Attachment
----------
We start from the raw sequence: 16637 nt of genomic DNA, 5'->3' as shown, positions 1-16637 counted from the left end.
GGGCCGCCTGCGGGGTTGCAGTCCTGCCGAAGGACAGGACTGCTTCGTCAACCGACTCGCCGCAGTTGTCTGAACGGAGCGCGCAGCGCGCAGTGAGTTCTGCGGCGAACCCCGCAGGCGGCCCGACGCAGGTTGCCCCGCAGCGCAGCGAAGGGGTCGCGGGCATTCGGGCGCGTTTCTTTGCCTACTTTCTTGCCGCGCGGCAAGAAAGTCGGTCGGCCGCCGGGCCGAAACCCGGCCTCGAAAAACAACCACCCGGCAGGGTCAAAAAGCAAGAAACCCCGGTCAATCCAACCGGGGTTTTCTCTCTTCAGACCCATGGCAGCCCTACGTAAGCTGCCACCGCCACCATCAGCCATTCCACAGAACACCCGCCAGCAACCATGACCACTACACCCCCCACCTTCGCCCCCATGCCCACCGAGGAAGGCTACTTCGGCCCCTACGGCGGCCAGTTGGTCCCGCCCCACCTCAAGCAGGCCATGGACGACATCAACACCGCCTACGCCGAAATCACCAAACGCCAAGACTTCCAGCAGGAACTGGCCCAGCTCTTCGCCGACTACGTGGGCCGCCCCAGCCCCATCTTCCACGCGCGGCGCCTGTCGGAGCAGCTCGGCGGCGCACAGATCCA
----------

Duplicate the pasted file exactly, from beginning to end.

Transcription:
We start from the raw sequence: 16637 nt of genomic DNA, 5'->3' as shown, positions 1-16637 counted from the left end.
GGGCCGCCTGCGGGGTTGCAGTCCTGCCGAAGGACAGGACTGCTTCGTCAACCGACTCGCCGCAGTTGTCTGAACGGAGCGCGCAGCGCGCAGTGAGTTCTGCGGCGAACCCCGCAGGCGGCCCGACGCAGGTTGCCCCGCAGCGCAGCGAAGGGGTCGCGGGCATTCGGGCGCGTTTCTTTGCCTACTTTCTTGCCGCGCGGCAAGAAAGTCGGTCGGCCGCCGGGCCGAAACCCGGCCTCGAAAAACAACCACCCGGCAGGGTCAAAAAGCAAGAAACCCCGGTCAATCCAACCGGGGTTTTCTCTCTTCAGACCCATGGCAGCCCTACGTAAGCTGCCACCGCCACCATCAGCCATTCCACAGAACACCCGCCAGCAACCATGACCACTACACCCCCCACCTTCGCCCCCATGCCCACCGAGGAAGGCTACTTCGGCCCCTACGGCGGCCAGTTGGTCCCGCCCCACCTCAAGCAGGCCATGGACGACATCAACACCGCCTACGCCGAAATCACCAAACGCCAAGACTTCCAGCAGGAACTGGCCCAGCTCTTCGCCGACTACGTGGGCCGCCCCAGCCCCATCTTCCACGCGCGGCGCCTGTCGGAGCAGCTCGGCGGCGCACAGATCCA